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Back to Korea for Adoptee

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  • Sunny Jo
    Back to Korea for Adoptee New immigration laws mean deportation for a man with a criminal record by Dan Levine - February 19, 2004 Talk to Dan Heiskala on the
    Message 1 of 1 , Mar 16, 2004
      Back to Korea for Adoptee
      New immigration laws mean deportation for a man with a criminal record

      by Dan Levine - February 19, 2004

      Talk to Dan Heiskala on the phone, and one would
      never know he isn't an American citizen. He grew up
      in Michigan, the son of an engineer and a nurse.

      He is an adopted son, however. On sight, one might
      guess Heiskala isn't a citizen -- he has Asian
      features -- but with his swoosh baseball cap and
      business card announcing him as the proprietor of a
      tavern in Massachusetts, he still comes off no
      differently than any other native born adult.

      But even though he came to the United States as a
      toddler, Heiskala is under immediate threat of
      deportation back to South Korea. His parents never
      got him citizenship, and because he was convicted
      of a crime in the early 1990s, a bizarre confluence of
      legal circumstance means he has little recourse to
      fight removal.

      "Honestly, I don't know how to say 'hi' in Korean," he says.

      Born in 1968, Heiskala's parents adopted him and brought him to
      the United States
      as a 5-year-old. Heiskala had three siblings and nestled into a
      typical American

      Being adopted, though, did not mean Heiskala automatically
      achieved American
      citizenship. His parents would have had to proceed through a
      separate bureaucratic
      process, and they didn't do it. His parents wanted to give him
      the option of
      maintaining his Korean heritage, they reasoned.

      Heiskala's status in the U.S. wasn't questioned until a 2003
      motor vehicle stop. But
      his trouble began in 1993 when, Heiskala says, he drove a friend
      a ride to a truck that
      the friend wanted to steal. Heiskala says he never set foot in
      the stolen truck, just
      dropped the friend off. When the police came to Heiskala and
      asked about it, he
      didn't give up the friend. However, police eventually arrested
      Heiskala, who pleaded
      not guilty and took the case to trial. The friend, Heiskala
      says, testified against him.
      On advise of counsel, he didn't testify on his own behalf and a
      jury found him guilty.
      He received a seven- to 10-year sentence for stealing and
      burning a motor vehicle.

      Heiskala got out of jail in two years and three months, but
      unbeknownst to him, his
      legal nightmare had just begun. In 1996, Congress passed a
      battery of immigration
      laws -- the Immigration Reform Act. Suddenly, felony convictions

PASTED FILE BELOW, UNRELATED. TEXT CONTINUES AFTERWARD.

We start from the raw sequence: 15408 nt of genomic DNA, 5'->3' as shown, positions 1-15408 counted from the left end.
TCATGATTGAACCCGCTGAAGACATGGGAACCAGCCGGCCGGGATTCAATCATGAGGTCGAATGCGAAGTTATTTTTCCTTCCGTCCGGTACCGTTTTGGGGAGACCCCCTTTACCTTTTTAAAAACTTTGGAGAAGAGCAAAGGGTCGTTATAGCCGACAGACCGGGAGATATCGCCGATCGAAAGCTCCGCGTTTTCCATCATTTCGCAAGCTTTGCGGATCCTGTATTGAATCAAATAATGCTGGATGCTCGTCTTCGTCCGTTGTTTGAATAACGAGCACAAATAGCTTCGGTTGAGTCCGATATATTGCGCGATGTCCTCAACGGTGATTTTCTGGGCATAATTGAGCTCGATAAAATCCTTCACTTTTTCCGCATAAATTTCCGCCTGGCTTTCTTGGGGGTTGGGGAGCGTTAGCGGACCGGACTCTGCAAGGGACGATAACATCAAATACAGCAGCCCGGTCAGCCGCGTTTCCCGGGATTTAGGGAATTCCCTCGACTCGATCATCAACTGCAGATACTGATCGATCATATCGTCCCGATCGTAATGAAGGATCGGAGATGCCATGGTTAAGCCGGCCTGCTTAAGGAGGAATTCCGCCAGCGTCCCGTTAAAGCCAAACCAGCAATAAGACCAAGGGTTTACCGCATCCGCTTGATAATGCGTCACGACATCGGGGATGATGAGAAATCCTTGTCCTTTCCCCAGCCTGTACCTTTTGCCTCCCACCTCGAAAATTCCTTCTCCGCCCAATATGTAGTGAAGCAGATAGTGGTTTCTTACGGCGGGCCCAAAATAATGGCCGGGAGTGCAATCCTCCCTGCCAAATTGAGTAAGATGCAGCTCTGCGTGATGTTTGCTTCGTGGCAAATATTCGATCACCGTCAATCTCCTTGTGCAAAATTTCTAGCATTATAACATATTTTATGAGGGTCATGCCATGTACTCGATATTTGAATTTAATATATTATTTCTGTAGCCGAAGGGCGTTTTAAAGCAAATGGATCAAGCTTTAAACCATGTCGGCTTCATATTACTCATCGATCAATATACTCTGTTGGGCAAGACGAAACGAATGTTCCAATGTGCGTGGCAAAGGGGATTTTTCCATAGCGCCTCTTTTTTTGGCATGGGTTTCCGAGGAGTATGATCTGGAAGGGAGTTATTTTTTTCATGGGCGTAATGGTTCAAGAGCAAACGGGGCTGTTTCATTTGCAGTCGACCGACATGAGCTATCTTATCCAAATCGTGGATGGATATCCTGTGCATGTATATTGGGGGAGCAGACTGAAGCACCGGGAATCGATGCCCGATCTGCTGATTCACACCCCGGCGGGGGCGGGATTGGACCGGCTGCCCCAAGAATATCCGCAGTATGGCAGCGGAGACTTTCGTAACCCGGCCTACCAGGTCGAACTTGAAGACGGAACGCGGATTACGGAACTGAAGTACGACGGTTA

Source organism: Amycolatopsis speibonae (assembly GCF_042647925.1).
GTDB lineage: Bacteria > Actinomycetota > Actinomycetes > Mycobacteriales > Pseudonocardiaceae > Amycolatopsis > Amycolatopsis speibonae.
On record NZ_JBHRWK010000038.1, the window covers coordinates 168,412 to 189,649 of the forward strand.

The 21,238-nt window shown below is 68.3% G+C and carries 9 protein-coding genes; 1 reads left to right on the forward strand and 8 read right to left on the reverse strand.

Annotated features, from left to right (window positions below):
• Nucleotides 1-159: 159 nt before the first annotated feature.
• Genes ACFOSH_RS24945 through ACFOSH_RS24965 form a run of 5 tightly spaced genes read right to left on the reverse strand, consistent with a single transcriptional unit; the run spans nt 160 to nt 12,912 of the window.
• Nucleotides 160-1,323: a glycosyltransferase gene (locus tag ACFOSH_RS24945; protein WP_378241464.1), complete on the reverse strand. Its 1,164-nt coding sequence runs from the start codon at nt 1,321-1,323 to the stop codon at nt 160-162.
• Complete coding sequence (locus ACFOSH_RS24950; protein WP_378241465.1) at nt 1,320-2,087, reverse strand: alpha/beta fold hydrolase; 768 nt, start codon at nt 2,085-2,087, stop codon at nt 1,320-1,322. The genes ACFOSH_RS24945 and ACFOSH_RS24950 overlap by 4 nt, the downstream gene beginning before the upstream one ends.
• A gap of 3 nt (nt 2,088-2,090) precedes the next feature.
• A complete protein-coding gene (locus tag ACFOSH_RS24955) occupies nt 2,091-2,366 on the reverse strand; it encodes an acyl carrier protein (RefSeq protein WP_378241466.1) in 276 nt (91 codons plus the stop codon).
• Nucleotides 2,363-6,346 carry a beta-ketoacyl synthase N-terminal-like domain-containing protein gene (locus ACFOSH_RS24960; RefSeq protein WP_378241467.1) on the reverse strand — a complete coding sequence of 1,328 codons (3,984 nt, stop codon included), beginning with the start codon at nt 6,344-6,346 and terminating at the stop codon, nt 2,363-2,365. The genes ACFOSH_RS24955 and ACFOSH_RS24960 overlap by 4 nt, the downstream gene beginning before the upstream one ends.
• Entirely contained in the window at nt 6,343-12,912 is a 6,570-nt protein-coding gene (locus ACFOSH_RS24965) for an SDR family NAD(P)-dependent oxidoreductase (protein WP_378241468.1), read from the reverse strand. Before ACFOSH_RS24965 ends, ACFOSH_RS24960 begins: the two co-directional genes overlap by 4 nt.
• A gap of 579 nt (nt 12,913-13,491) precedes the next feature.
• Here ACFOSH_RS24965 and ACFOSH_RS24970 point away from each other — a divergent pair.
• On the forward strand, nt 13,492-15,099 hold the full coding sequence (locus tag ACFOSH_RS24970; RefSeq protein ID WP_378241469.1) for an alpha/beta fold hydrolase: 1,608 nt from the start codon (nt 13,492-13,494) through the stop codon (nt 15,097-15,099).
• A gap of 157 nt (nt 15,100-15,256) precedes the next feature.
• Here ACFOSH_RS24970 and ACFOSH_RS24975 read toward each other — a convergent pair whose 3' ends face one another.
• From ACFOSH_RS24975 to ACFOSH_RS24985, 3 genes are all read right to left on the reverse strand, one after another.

could result in
      deportation for non-citizens, whereas before 1996 the
      consequence might not have
      been as serious, says Mike Martel, an attorney with Boston-based
      Ross, Silverman &
      Levy, who is representing Heiskala. So even though Heiskala was
      not deported when
      he was originally convicted, the 1996 reforms placed him in
      legal jeopardy.

      Had he been adopted today, Heiskala would not have to worry
      about this outcome.
      Following a law that went into effect three years ago,
      foreign-born children adopted
      by American families now automatically become U.S. citizens when
      they enter the

      And get this: Had Heiskala pleaded guilty to stealing the car
      instead of demanding a
      trial, he would be able to escape deportation. This is perhaps
      the strangest legal
      aspect of his case. Under a June 2001 Supreme Court ruling, the
      1996 immigration
      laws cannot be applied retroactively to people who pleaded
      guilty to a crime. The
      logic is that the person must have taken their immigration
      consequences into
      consideration when they made the deal, attorney Martel says,
      meaning the deal -- to
      plead guilty to avoid deportation -- should be honored. But if a
      person went to trial,
      then they somehow waived their right to address their
      immigration status now.

      By January 2003, Heiskala had opened his own restaurant and
      stayed out of trouble.
      But he was pulled over for driving a vehicle without
      registration -- he says he missed
      the DMV that day to register his new car by a matter of hours.
      The cop charged him
      with DUI, and because his parole had not yet expired, they sent
      him back to a state
      prison pending disposition of the case.

      And that's when immigration stepped in. Even though the motor
      vehicle charge was
      dismissed, the feds took Heiskala into custody. He is out on
      bond, awaiting a court
      date where a judge could order his deportation.

      In the last twist of circumstance, South Korea refuses to accept
      adopted children
      back into its country, so Heiskala may just wind up sitting in
      an American immigration
      jail indefinitely.

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